Friday, October 31, 2014

The Self-Refuting Doctrine of Sola Fide by Teresa Beem

Sometimes I forget actual people read this. I pretend others read it just as a child I pretended all the dolls I lined up on my bed were listening to me teach them. 
I tend to write in a tone as if my only audience is me. And my tone can be unemotional because I already know my heart and it's seems wordy to write out how sincere my heart is--since I can feel it myself. If I write with a calculated emotional tone, I am sorry. Believe me, I have enormous love for anyone who might take the time to read my blog. Wow. Thank you. 


Protestants teach that a person is saved by grace, through faith alone (sola fide)

Before I write anything else I need to give you the working definition of the doctrine of sola fide for this post:
Sola Fide: A person is justified by God's grace, through faith alone and that means that the person has entered a covenant with God, through the atoning blood of His Son Christ Jesus, which gives the believer eternal security that he or she will live with God in heaven.

Some, if not most, American Evangelicals teach that you can't be a true Christian without embracing the doctrine of sola fide. But I have heard the following type of statements often over the last decade:

A Seventh-day Adventist: 
"The remnant (true believers in these last days) are those who keep the Ten Commandments. The fourth commandment requires that we keep Sabbath holy. If you aren't keeping the correct Sabbath holy, you cannot be obeying God."

A Southern Baptist Sunday School Teacher:
"Every born-again believer must know the date he was saved. If he doesn't, I have to guess whether he was saved or not."

Assemblies of God Choir Director:
"Ya haven't spoken in tongues? (hummm) Well, you can join our choir on the contingency that ya let us know when you become a full member of God's family by being baptized with the Holy Spirit. Until then, well, we'll be prayin' for ya."

A Member of the Reformed Church:
"I am sorry, I am just very concerned for your soul because you haven't accepted the Bible truth of Limited Atonement and Predestination."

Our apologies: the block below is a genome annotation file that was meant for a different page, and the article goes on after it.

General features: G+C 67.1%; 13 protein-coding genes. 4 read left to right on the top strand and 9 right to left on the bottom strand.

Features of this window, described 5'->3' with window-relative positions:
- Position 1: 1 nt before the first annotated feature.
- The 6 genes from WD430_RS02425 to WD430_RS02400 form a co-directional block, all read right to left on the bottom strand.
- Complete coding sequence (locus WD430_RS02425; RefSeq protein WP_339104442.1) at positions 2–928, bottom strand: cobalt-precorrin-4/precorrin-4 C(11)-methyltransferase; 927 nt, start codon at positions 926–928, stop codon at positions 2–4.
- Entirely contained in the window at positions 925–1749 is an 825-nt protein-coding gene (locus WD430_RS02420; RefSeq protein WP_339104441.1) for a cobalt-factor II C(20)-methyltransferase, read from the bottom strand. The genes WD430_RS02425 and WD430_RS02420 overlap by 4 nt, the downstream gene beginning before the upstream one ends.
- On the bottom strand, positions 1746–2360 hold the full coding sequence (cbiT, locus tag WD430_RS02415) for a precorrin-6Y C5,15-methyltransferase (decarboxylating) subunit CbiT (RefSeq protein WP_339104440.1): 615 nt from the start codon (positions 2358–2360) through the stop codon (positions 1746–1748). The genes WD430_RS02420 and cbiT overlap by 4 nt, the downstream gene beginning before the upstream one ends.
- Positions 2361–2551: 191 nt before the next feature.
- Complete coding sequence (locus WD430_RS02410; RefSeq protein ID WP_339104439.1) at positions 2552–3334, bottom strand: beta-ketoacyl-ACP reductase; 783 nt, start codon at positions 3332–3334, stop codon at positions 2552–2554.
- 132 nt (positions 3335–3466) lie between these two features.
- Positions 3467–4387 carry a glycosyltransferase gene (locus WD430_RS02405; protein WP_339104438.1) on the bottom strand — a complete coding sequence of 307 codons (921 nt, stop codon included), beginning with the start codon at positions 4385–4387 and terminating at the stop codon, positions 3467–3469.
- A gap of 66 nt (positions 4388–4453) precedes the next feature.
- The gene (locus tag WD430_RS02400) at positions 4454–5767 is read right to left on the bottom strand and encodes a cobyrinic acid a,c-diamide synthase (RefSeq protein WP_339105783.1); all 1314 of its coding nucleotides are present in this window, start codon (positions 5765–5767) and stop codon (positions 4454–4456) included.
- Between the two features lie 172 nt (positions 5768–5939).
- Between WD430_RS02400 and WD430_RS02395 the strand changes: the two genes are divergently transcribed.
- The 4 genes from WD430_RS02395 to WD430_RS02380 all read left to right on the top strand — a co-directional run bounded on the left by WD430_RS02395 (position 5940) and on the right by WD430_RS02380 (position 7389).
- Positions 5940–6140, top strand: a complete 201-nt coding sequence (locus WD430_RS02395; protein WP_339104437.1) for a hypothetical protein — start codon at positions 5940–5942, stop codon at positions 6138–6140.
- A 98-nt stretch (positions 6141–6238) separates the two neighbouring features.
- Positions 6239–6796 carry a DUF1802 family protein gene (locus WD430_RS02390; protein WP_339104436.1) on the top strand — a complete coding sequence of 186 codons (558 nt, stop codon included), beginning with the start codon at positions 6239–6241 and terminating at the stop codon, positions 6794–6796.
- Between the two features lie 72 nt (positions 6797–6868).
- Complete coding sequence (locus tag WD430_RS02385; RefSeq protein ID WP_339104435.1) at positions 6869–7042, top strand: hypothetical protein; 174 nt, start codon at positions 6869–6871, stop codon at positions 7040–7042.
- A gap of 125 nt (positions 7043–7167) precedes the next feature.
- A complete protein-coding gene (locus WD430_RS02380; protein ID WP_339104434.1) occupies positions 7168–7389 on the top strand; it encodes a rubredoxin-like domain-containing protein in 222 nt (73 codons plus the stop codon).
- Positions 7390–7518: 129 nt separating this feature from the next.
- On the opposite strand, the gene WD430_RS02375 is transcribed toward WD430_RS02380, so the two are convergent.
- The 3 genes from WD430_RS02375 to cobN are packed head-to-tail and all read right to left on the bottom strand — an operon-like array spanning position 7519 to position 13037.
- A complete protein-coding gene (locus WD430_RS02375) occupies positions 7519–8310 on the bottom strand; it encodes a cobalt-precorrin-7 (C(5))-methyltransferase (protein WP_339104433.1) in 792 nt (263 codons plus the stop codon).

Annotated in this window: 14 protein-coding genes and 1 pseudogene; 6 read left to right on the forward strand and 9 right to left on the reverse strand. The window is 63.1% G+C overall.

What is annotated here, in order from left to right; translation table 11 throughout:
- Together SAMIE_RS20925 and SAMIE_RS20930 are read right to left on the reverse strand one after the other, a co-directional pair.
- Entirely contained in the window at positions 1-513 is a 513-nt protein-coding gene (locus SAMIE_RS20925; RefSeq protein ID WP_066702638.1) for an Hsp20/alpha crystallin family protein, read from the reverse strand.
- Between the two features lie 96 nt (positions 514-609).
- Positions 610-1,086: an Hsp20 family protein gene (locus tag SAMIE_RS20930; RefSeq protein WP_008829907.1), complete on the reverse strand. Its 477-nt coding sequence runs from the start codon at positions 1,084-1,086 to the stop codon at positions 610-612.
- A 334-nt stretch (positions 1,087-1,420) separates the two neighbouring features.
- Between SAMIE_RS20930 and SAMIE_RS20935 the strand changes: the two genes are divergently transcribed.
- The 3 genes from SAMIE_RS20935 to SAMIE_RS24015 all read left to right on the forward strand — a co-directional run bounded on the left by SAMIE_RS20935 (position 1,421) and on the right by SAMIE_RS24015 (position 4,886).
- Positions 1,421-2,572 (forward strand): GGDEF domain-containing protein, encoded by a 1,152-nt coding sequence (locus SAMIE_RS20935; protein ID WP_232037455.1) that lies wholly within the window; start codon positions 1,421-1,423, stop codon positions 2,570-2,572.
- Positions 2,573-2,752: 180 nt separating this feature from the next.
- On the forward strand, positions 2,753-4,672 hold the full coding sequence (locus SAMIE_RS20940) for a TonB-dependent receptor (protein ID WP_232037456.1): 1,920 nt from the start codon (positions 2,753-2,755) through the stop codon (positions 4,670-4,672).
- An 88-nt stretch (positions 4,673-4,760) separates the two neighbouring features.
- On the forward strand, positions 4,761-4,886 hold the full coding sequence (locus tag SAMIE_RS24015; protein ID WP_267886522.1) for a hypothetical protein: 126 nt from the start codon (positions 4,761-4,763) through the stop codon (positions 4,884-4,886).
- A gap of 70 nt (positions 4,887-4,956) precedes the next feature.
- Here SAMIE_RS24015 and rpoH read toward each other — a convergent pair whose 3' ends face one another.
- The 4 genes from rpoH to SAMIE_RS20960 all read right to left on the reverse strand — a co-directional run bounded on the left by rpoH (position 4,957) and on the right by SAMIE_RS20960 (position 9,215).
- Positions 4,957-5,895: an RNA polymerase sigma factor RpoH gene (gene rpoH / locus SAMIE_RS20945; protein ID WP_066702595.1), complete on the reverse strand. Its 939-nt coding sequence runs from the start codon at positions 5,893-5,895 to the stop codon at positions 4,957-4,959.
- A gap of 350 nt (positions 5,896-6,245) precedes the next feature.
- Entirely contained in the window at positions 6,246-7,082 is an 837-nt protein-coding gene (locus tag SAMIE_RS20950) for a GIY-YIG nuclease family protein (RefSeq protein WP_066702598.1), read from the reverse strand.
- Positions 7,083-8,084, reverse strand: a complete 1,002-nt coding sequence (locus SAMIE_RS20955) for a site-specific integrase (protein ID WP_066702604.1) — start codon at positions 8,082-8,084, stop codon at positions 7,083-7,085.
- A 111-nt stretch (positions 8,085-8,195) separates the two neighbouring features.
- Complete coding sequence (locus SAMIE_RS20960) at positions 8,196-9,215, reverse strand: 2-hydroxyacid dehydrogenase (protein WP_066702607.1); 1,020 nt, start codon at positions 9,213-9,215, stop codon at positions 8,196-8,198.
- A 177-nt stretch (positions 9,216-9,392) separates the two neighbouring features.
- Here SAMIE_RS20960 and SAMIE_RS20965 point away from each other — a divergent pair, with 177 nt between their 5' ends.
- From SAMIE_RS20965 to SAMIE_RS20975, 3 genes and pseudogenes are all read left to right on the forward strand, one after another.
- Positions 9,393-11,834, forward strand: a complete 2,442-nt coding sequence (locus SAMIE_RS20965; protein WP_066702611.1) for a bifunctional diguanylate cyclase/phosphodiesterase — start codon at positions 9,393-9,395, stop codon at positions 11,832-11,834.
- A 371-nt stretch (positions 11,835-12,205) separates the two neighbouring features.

A Pentecostal:
"According to Romans 8:16, my spirit is not bearing witness to me that your spirit is a child of God. You just keep studying scripture, honey."

An Evangelical Minister to His Congregation:
"A true Christian is required to believe in the inerrancy of scripture and sola scriptura."

A Non-Denominational Friend:
"All who claim to be Bible-believing Christians must believe in once-saved-always-saved. If you don't, you're a heretic."

Adventist Online: 
"No true Christian can accept the doctrine of an everlasting hell."

Calvinist Online:
"No true Christian rejects the doctrine of an everlasting hell."

A Southern Baptist scholar, Ph.D in Theology:
"A Christian must accept sola fide, period, or he isn't saved."

These were Protestants who insisted that nothing, nothing can be added to our faith to secure our justification and salvation. Faith plus anything equal a works-righteousness that will place a person in hell. 

Yet, each Evangelical denomination, in reality, adds correct theology to faith in Christ. One added correct theology on Sabbath-keeping and obeying the Ten Commandments. Another a born-again date, or talking in tongues, predestination, everlasting hell. Each Protestant denomination holds fast to certain theology required to be a true, Bible-believing Christian. And even the idea of the requirement of being a Bible-believer is adding something to faith alone.

These responses have always proven to me that sola fide may be believed on a theoretical, ideological level, but not on a practical, functional one. A living faith is never truly alone, St. James said so. And Protestants' demand that all Christians believe in the doctrine of Righteousness by Faith Alone is adding to faith alone just as the above list of additions Christians insist be believed in order to be true Christians. 

Think about this:

If one believes that faith alone is all that is needed for justification, then insisting that the doctrine of sola fide (faith alone) be believed is adding to the simple conviction of faith alone. Not only must you believe in Christ but you then are obligated to believe in the doctrine of sola fide.

For Evangelicals to require that Christians must believe in the doctrine of sola fide in order to be saved is self-refuting theology, an internal contradiction. And so it must be because it is not Biblical. 

The inerrant, infallible written Word of God does talk one time about faith alone. Here it is in James 2: 24. 
You see that a person is justified by what he does and not by faith alone.